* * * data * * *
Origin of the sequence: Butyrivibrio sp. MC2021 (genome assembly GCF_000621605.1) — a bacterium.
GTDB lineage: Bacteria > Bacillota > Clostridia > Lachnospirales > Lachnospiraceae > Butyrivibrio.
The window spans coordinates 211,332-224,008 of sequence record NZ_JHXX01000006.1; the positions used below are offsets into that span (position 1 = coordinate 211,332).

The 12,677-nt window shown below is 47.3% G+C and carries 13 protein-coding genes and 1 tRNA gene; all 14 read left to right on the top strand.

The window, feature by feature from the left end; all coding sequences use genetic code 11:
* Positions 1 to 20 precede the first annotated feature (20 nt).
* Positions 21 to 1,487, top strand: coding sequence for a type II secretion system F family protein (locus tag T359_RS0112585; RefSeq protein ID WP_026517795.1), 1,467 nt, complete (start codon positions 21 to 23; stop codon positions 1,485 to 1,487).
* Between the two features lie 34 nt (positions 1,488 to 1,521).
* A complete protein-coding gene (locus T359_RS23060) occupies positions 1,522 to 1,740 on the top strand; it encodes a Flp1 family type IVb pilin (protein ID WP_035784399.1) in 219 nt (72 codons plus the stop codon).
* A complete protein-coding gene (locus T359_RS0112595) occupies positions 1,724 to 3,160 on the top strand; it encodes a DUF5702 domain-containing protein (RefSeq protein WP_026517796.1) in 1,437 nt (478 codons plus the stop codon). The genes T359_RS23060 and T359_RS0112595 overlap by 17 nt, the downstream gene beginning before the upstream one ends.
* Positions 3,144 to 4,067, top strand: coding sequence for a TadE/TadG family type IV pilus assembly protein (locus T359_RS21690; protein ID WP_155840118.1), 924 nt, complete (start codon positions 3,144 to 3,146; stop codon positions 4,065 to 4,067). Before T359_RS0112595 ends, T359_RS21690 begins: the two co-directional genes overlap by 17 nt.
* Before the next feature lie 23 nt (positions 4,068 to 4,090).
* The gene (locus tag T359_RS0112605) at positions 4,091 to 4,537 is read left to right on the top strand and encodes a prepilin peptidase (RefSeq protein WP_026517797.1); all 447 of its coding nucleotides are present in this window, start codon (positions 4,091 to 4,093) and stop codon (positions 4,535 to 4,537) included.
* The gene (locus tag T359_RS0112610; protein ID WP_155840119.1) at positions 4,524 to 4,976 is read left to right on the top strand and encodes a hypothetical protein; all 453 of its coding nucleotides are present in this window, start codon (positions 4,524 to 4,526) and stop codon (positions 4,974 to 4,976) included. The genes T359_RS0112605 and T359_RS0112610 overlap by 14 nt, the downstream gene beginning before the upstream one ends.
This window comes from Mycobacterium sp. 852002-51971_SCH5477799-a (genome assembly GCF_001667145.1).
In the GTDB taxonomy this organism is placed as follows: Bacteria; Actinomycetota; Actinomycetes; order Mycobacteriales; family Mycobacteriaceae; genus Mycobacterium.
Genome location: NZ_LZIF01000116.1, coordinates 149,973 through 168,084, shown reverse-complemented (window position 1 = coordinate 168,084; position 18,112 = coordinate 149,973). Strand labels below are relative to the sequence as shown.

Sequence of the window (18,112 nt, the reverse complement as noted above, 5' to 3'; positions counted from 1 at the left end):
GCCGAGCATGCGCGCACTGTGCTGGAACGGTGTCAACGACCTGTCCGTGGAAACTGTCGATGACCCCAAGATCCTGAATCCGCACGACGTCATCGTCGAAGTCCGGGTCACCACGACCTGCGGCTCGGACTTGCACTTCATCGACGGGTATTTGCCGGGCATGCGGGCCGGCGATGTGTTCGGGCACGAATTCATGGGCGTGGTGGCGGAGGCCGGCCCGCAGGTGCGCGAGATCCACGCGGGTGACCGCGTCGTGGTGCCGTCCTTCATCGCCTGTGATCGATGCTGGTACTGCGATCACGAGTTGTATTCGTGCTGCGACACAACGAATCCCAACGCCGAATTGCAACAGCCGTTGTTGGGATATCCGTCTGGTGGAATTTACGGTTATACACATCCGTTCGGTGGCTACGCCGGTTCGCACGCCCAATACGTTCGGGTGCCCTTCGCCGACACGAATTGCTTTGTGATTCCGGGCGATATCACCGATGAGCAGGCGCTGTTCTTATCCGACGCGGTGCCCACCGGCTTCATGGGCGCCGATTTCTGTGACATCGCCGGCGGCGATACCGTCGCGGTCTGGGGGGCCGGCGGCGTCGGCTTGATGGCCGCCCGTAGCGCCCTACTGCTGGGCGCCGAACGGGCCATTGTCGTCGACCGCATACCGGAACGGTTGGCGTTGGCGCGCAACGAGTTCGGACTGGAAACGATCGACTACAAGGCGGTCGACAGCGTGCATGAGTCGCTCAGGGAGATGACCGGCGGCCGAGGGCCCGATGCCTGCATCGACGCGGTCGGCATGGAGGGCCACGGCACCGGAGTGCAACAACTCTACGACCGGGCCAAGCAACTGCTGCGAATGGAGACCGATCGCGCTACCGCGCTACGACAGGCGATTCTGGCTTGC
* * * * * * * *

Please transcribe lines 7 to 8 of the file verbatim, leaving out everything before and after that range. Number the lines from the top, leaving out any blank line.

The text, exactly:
* Positions 21 to 1,487, top strand: coding sequence for a type II secretion system F family protein (locus tag T359_RS0112585; RefSeq protein ID WP_026517795.1), 1,467 nt, complete (start codon positions 21 to 23; stop codon positions 1,485 to 1,487).
* Between the two features lie 34 nt (positions 1,488 to 1,521).